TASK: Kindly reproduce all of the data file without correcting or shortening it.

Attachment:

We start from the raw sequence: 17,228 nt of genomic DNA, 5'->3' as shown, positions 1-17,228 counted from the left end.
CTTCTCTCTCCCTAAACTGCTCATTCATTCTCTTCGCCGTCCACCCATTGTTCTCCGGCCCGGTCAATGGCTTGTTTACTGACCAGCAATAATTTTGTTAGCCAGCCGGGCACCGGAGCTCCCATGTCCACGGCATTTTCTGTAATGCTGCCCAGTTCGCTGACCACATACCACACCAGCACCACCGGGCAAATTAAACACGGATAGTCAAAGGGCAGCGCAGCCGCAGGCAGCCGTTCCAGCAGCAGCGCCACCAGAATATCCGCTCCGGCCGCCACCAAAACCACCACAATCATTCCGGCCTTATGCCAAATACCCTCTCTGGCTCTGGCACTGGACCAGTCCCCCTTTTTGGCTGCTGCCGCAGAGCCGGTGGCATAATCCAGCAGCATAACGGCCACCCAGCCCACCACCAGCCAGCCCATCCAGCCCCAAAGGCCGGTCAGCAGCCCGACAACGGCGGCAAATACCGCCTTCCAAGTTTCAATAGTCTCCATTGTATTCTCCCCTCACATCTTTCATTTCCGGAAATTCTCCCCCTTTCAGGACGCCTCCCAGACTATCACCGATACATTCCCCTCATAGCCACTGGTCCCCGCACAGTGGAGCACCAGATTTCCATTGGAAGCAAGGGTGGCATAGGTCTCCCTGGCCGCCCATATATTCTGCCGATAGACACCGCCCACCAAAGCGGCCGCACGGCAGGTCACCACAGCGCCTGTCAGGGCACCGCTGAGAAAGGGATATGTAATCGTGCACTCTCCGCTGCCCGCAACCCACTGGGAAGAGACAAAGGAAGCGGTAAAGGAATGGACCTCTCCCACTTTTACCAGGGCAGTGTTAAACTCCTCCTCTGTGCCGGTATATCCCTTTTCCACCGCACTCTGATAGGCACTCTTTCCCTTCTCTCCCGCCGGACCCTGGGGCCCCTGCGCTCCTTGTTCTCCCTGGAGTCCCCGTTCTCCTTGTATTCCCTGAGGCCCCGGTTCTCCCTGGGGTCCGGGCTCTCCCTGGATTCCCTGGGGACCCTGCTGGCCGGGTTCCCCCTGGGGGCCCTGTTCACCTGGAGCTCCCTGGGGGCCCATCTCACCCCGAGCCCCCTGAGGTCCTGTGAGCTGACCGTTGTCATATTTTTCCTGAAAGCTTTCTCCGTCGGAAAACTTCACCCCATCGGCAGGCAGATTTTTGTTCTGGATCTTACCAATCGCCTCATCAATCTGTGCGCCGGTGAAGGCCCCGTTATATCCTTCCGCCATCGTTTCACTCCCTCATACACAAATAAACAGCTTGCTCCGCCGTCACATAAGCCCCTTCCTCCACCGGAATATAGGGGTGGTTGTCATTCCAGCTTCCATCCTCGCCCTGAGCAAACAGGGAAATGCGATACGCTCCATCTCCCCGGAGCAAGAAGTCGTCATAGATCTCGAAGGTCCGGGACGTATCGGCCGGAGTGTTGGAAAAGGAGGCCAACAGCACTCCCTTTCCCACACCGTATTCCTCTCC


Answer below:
We start from the raw sequence: 17,228 nt of genomic DNA, 5'->3' as shown, positions 1-17,228 counted from the left end.
CTTCTCTCTCCCTAAACTGCTCATTCATTCTCTTCGCCGTCCACCCATTGTTCTCCGGCCCGGTCAATGGCTTGTTTACTGACCAGCAATAATTTTGTTAGCCAGCCGGGCACCGGAGCTCCCATGTCCACGGCATTTTCTGTAATGCTGCCCAGTTCGCTGACCACATACCACACCAGCACCACCGGGCAAATTAAACACGGATAGTCAAAGGGCAGCGCAGCCGCAGGCAGCCGTTCCAGCAGCAGCGCCACCAGAATATCCGCTCCGGCCGCCACCAAAACCACCACAATCATTCCGGCCTTATGCCAAATACCCTCTCTGGCTCTGGCACTGGACCAGTCCCCCTTTTTGGCTGCTGCCGCAGAGCCGGTGGCATAATCCAGCAGCATAACGGCCACCCAGCCCACCACCAGCCAGCCCATCCAGCCCCAAAGGCCGGTCAGCAGCCCGACAACGGCGGCAAATACCGCCTTCCAAGTTTCAATAGTCTCCATTGTATTCTCCCCTCACATCTTTCATTTCCGGAAATTCTCCCCCTTTCAGGACGCCTCCCAGACTATCACCGATACATTCCCCTCATAGCCACTGGTCCCCGCACAGTGGAGCACCAGATTTCCATTGGAAGCAAGGGTGGCATAGGTCTCCCTGGCCGCCCATATATTCTGCCGATAGACACCGCCCACCAAAGCGGCCGCACGGCAGGTCACCACAGCGCCTGTCAGGGCACCGCTGAGAAAGGGATATGTAATCGTGCACTCTCCGCTGCCCGCAACCCACTGGGAAGAGACAAAGGAAGCGGTAAAGGAATGGACCTCTCCCACTTTTACCAGGGCAGTGTTAAACTCCTCCTCTGTGCCGGTATATCCCTTTTCCACCGCACTCTGATAGGCACTCTTTCCCTTCTCTCCCGCCGGACCCTGGGGCCCCTGCGCTCCTTGTTCTCCCTGGAGTCCCCGTTCTCCTTGTATTCCCTGAGGCCCCGGTTCTCCCTGGGGTCCGGGCTCTCCCTGGATTCCCTGGGGACCCTGCTGGCCGGGTTCCCCCTGGGGGCCCTGTTCACCTGGAGCTCCCTGGGGGCCCATCTCACCCCGAGCCCCCTGAGGTCCTGTGAGCTGACCGTTGTCATATTTTTCCTGAAAGCTTTCTCCGTCGGAAAACTTCACCCCATCGGCAGGCAGATTTTTGTTCTGGATCTTACCAATCGCCTCATCAATCTGTGCGCCGGTGAAGGCCCCGTTATATCCTTCCGCCATCGTTTCACTCCCTCATACACAAATAAACAGCTTGCTCCGCCGTCACATAAGCCCCTTCCTCCACCGGAATATAGGGGTGGTTGTCATTCCAGCTTCCATCCTCGCCCTGAGCAAACAGGGAAATGCGATACGCTCCATCTCCCCGGAGCAAGAAGTCGTCATAGATCTCGAAGGTCCGGGACGTATCGGCCGGAGTGTTGGAAAAGGAGGCCAACAGCACTCCCTTTCCCACACCGTATTCCTCTCC